Of course, you can be smart; you can be slick; you can be highly verbal, and you still may not be very bright.

But let’s not think about brightness. Let’s think about niceness.

Niceness doesn’t inspire me. Yet it’s worth noticing. A person who has decent manners, cultivates some empathy with other people’s feelings, is ashamed to tell gross lies to other people . . . that’s a nice enough person. That’s a person who is worthy of some respect. Niceness of this kind doesn’t require much effort. And it’s a logical prerequisite for high public office.

Now here is Anthony Weiner, who has no niceness whatever. In fact, he is one of the most obnoxious beings on the face of the earth. Having pushed the wrong button and sent a compromising picture of himself to thousands of people, what did he do? He lied. Not only did he lie, he accused political opponents of victimizing him with dirty tricks. He attacked people who asked him whether he had sent the picture, associating them with pie-throwing clowns.

That was his instinct. That was what he did immediately, without any compunction, self-righteously, aggressively, and determinedly, until he realized that more evidence of his absurdity had been found. Then he told what he regarded as the truth, and cried in public about his “panic” and his bad decisions.

The die-hard supporters of this leftist demagogue now attempt to dismiss his troubles as merely sexual and private in nature. But his strategy — immediately chosen and ardently pursued — was to lie about and accuse other people. Not only did he refuse to answer the commonsensical questions of news people (while holding press conferences supposedly designed to entertain their questions); he ridiculed and insulted them. Meanwhile, he sent messages to one of the women who had the goods on him, carefully instructing her how to lie to the media, and making little jokes about it. At the time, the biggest personal regret that Weiner divulged to the media was his fear that people were paying attention to his own moral problems instead of his attacks on the moral corruption of Republicans.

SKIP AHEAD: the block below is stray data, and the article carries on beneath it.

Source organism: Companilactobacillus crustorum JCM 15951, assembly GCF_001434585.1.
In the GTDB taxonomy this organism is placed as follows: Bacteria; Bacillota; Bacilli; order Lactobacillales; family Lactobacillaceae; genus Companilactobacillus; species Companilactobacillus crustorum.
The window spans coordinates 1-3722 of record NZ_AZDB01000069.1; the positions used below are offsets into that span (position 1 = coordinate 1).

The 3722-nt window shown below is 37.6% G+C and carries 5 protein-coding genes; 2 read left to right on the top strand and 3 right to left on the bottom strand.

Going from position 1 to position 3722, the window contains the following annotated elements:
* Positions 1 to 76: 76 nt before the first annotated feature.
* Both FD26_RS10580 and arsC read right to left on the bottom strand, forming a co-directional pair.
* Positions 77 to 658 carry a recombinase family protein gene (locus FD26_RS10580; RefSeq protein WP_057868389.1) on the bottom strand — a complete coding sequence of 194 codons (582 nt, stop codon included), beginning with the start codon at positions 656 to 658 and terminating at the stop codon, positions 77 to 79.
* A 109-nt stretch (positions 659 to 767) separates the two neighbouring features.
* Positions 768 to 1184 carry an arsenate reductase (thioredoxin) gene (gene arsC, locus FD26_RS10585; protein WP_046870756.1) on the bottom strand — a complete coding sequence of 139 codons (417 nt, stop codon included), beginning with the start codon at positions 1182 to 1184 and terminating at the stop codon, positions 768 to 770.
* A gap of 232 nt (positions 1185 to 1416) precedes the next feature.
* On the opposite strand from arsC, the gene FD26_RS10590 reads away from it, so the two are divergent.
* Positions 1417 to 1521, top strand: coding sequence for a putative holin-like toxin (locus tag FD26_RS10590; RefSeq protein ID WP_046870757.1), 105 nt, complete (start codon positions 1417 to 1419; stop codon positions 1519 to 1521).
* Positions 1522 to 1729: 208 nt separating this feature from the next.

Weiner rose in the esteem of his fellow “liberals” by acting as the crazed pit bull for the Democratic former majority in the House. He made a career out of charging at the camera, barking and snarling about the scandalous conduct of the Democrats’ political opponents. Ron Paul and a few other members of Congress know how to argue for radical positions without demonizing people who commit the sin of disagreeing with them. Weiner, however, had no argument except demonization. Typically, he appeared in public with his mouth shrieking and his arms scissoring up and down, the image of a 21st-century Jacobin, scourging the Enemies of the People.

He was unsparing in his attribution of foul motives to all who disagreed with him. Here’s a report from Feb. 24, 2010. It’s typical. I quote from newser.com:

"‘You gotta love these Republicans,’ Weiner said. ’I mean, you guys have chutzpah. The Republican Party is a wholly owned subsidiary of insurance companies.’"

Challenged by a GOP congressman, Weiner reconsidered his statements.

“‘Make no mistake about it,’ he said, enunciating clearly, ’every single Republican I have ever met in my entire life is a wholly owned subsidiary of the insurance industry.’ Weiner was unapologetic about the remarks in aDaily Kospost afterward, which, CQ Politicsnotes, also contained a plea for donations and a link to a fundraising page.”

And of course, Weiner specialized in accusations that his opponents were not only wrong, but lying. Speaking of people who questioned the wisdom of Obamacare, he said, “First, they start by making stuff up.”

Then, on June 6, Weiner held a press conference in which he finally admitted, because he was forced to admit, that he had (in his suddenly demure phrase) “not told the truth.” He said of his lies, “It was a dumb thing to do . . . . Almost immediately, I didn’t want to continue doing it.” Yeah? Did you see the famous news conference in which he not only gleefully lied, but gleefully called a news person a “jackass” because his outfit was asking some obvious questions?

No, I do not care what happens, has happened, or may ever happen with now-Congressman Weiner’s formerly private parts. For all it matters to me, he can show them to whomever he wishes, at any hour of the day or night. He can romance anyone he wants to romance, in any way he wants to do it. God bless him as he pursues in peace his goal of pleasure.